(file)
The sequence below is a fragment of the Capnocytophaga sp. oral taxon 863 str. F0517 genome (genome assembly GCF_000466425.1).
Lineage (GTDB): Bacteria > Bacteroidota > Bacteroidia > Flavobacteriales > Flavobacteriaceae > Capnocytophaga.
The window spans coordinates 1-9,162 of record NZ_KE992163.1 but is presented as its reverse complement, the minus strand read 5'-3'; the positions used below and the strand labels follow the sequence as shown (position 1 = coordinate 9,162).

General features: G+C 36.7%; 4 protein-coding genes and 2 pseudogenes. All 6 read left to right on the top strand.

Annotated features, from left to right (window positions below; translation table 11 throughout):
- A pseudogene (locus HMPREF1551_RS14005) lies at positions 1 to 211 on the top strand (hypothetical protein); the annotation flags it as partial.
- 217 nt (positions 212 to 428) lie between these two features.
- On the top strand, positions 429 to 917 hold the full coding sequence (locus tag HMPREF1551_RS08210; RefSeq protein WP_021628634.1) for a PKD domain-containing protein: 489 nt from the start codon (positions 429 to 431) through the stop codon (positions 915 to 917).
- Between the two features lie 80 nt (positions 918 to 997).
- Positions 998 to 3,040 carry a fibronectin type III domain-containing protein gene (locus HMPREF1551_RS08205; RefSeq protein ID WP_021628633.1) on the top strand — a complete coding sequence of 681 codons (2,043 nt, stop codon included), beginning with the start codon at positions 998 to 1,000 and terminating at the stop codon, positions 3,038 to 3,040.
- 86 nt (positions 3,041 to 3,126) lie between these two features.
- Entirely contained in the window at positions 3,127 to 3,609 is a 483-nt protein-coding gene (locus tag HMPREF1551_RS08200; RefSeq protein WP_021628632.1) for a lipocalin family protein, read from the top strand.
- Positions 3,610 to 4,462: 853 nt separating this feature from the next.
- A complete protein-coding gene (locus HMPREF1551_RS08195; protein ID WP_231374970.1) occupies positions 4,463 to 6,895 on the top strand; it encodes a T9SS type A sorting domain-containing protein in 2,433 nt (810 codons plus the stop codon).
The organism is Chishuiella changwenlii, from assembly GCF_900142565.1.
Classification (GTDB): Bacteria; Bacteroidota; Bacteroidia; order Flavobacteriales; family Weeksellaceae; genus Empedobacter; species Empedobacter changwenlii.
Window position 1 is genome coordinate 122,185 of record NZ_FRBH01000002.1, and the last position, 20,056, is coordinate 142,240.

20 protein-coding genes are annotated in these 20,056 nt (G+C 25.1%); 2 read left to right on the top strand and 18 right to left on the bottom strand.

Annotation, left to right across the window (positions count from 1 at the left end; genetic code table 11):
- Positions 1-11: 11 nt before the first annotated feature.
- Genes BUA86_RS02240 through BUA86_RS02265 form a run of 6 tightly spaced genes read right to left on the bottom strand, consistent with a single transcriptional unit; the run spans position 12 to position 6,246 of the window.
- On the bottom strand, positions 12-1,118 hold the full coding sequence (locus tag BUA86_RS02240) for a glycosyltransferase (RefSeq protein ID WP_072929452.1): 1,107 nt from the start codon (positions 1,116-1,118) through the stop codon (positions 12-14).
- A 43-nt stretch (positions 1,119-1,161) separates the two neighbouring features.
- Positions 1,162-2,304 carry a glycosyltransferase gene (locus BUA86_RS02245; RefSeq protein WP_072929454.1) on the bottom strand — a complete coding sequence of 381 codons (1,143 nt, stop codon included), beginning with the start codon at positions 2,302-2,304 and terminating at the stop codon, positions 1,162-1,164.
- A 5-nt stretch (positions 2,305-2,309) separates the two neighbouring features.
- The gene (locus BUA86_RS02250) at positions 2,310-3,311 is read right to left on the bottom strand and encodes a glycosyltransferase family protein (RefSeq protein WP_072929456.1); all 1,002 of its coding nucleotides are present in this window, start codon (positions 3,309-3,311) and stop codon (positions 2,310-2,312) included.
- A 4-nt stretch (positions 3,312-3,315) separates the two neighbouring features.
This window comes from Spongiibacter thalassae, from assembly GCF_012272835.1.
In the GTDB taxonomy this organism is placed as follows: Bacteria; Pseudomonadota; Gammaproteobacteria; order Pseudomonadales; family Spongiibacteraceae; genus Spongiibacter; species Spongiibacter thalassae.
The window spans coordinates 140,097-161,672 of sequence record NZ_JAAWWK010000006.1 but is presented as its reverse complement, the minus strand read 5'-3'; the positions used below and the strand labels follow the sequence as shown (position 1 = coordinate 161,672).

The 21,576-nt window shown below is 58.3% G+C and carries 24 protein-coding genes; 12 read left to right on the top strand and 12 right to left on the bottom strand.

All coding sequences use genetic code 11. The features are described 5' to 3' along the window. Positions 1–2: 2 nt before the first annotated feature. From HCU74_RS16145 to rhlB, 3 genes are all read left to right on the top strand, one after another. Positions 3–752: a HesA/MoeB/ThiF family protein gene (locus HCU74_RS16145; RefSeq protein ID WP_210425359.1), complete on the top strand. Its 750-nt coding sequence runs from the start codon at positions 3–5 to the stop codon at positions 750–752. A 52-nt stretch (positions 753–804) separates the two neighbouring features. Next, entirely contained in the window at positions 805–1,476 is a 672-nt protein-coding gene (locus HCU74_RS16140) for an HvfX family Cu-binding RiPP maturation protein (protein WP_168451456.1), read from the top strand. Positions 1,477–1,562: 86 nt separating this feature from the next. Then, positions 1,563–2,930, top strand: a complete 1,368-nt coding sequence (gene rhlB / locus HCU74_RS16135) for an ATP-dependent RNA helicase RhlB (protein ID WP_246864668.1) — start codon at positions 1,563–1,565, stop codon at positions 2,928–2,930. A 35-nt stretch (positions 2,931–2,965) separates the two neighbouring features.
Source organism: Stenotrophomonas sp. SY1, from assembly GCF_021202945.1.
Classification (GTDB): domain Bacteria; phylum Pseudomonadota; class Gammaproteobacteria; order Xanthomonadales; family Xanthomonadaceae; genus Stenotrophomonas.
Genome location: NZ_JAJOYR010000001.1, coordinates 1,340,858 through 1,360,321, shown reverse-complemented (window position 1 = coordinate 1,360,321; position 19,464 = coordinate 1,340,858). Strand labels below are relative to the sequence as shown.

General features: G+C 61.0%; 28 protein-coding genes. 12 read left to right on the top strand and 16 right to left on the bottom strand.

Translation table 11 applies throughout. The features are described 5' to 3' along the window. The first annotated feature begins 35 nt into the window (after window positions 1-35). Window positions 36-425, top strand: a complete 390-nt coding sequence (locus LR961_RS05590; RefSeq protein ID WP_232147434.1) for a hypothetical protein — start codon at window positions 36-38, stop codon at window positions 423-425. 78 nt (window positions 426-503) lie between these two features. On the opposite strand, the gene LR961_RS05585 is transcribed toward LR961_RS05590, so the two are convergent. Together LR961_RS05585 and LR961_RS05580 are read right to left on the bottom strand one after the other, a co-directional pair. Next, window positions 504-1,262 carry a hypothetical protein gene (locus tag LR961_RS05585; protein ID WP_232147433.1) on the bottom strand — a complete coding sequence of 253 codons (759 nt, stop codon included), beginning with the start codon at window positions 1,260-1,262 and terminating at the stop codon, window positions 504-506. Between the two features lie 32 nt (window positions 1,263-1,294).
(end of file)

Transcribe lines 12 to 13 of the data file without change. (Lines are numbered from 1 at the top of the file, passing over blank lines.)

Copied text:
- Entirely contained in the window at positions 3,127 to 3,609 is a 483-nt protein-coding gene (locus tag HMPREF1551_RS08200; RefSeq protein WP_021628632.1) for a lipocalin family protein, read from the top strand.
- Positions 3,610 to 4,462: 853 nt separating this feature from the next.